No one's quite sure what mental health disorders afflict the president, but a new Frontiers in Pharmacology study suggests the tangerine tornado might benefit from medical cannabis (MMJ).
Researchers from Harvard Medical School, Tufts University and McLean Hospital looked at the impact of MMJ on cognitive function and related brain activation as part of a larger longitudinal study. Prior to initiating MMJ treatment and again after three months of treatment, patients with diagnosed medical conditions completed a Multi-Source Interference Test (MSIT) while undergoing functional magnetic resonance imaging (fMRI). Per the findings, the patients apparently got smarter.
"Following three months of treatment, MMJ patients demonstrated improved task performance accompanied by changes in brain activation patterns within the cingulate cortex and frontal regions," the study argued.
The MSIT test, by the way, involves more than simply naming the lion, rhino and camel in drawings.
Moreover, the study produced a result that seemed to surprise the researchers. "Interestingly, after MMJ treatment, brain activation patterns appeared more similar to those exhibited by healthy controls from previous studies than at pre-treatment, suggestive of a potential normalization of brain function relative to baseline," said the study.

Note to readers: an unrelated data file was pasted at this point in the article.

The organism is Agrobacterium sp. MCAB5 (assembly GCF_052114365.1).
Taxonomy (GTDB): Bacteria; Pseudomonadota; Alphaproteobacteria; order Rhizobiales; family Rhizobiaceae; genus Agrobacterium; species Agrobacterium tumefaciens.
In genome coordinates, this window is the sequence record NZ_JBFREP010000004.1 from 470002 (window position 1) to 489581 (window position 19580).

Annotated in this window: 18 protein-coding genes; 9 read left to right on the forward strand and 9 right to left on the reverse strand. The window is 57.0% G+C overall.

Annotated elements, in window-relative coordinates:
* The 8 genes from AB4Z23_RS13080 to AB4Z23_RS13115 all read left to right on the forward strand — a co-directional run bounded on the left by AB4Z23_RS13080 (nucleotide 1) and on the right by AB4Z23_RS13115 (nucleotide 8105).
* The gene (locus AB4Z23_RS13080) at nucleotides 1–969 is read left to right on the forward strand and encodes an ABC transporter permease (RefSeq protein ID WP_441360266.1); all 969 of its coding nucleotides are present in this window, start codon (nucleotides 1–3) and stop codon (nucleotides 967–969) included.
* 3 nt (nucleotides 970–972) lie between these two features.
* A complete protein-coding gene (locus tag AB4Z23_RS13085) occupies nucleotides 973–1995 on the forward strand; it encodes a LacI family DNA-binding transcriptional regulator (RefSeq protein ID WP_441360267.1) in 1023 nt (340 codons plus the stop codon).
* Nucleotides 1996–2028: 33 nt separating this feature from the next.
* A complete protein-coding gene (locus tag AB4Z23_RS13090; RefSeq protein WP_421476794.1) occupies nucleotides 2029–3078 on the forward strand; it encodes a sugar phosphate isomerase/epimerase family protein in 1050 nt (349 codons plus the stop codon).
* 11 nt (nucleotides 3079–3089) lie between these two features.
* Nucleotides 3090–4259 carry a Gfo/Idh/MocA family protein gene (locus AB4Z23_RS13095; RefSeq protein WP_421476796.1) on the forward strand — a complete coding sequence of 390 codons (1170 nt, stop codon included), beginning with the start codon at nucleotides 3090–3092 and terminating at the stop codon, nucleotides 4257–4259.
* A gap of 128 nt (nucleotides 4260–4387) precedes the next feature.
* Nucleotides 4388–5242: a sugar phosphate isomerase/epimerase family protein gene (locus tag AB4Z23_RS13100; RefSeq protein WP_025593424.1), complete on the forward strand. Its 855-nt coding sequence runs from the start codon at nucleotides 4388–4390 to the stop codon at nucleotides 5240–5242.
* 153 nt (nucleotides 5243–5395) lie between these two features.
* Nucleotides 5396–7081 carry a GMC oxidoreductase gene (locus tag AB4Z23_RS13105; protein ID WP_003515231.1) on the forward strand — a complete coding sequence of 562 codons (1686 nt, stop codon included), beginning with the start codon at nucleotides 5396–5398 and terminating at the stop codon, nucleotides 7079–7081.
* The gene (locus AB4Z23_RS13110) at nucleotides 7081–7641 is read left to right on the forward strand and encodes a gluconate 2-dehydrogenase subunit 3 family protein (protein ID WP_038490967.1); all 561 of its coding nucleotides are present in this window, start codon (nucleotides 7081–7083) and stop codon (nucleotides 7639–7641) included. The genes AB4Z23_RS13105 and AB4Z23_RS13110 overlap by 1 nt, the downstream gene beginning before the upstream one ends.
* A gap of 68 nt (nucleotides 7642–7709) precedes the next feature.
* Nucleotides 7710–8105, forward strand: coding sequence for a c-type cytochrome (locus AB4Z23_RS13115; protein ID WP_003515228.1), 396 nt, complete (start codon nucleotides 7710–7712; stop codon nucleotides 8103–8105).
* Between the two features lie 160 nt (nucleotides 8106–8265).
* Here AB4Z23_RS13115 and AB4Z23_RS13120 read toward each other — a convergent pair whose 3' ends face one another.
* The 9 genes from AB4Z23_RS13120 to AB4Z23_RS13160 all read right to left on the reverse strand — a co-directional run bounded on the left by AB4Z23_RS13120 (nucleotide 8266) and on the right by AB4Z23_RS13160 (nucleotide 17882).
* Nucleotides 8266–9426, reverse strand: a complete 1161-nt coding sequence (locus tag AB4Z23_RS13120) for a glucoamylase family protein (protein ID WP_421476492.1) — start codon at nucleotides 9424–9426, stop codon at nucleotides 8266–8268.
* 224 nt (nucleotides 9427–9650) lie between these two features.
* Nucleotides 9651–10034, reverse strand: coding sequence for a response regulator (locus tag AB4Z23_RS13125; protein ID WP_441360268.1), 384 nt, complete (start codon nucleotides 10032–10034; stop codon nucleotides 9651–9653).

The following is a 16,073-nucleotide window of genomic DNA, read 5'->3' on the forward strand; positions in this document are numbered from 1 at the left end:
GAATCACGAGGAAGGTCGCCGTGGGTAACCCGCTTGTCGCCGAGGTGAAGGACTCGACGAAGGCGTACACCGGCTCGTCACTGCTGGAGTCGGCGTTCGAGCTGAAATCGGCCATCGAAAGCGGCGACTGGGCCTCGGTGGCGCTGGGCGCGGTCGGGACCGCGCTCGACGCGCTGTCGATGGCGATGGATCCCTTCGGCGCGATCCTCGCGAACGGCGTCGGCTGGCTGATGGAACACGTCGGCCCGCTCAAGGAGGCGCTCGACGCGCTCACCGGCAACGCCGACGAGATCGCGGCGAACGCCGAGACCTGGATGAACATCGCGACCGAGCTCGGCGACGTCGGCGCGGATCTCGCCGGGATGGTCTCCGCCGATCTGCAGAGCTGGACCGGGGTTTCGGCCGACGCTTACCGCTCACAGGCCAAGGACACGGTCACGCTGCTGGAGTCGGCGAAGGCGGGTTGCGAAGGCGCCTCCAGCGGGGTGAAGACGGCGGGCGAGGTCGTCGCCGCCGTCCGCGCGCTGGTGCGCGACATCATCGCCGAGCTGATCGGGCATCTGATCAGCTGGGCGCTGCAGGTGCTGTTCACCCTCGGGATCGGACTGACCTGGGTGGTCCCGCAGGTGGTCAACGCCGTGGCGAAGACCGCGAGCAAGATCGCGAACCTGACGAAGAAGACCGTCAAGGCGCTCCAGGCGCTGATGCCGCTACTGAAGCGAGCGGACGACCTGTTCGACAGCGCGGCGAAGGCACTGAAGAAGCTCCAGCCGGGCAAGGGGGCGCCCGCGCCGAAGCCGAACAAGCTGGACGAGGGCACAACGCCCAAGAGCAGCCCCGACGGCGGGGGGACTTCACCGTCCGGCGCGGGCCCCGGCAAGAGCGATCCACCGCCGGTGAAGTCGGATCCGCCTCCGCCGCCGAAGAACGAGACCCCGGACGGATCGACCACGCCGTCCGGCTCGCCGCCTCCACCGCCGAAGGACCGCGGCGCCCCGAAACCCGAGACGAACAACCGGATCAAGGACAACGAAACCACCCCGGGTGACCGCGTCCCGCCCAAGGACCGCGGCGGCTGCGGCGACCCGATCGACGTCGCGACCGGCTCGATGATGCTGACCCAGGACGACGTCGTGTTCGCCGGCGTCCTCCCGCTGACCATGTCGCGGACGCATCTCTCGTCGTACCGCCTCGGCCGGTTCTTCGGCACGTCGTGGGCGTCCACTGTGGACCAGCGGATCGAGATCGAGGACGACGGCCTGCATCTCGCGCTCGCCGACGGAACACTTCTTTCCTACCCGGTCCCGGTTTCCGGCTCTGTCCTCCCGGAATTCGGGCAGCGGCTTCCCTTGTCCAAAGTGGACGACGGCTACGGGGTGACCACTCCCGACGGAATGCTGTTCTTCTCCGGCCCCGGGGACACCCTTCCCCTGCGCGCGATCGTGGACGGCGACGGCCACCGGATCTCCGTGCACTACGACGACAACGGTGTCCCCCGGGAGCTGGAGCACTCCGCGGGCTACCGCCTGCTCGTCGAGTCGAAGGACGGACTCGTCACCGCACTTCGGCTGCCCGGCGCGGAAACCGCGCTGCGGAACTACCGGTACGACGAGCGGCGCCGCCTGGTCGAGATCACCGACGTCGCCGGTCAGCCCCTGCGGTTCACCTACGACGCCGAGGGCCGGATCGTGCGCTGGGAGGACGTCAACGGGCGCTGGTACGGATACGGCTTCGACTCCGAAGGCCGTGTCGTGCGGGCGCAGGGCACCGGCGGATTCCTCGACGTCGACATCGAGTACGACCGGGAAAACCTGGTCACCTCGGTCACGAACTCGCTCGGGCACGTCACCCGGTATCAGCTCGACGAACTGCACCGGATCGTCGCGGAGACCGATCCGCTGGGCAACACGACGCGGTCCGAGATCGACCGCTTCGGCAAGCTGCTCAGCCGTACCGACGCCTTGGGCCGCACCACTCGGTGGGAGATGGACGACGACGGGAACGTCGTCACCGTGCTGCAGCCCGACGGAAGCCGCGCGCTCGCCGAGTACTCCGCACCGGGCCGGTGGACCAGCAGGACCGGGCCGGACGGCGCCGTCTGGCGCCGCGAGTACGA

The MMJ patients also reported improvements in "clinical state and health-related measures as well as notable decreases in prescription medication use, particularly opiates and benzodiazepines."
To recap, the research findings—which the National Institute on Drug Abuse (NIDA) reviewed and accepted—found that the patients performed better on cognitive tasks, demonstrated improved health and took fewer dangerous prescription drugs after being treated with medical cannabis for only three months. Moreover, the same cognitive improvements were limited to medical use, not recreational, which reinforces the efficacy argument for medical cannabis as part of a comprehensive treatment plan.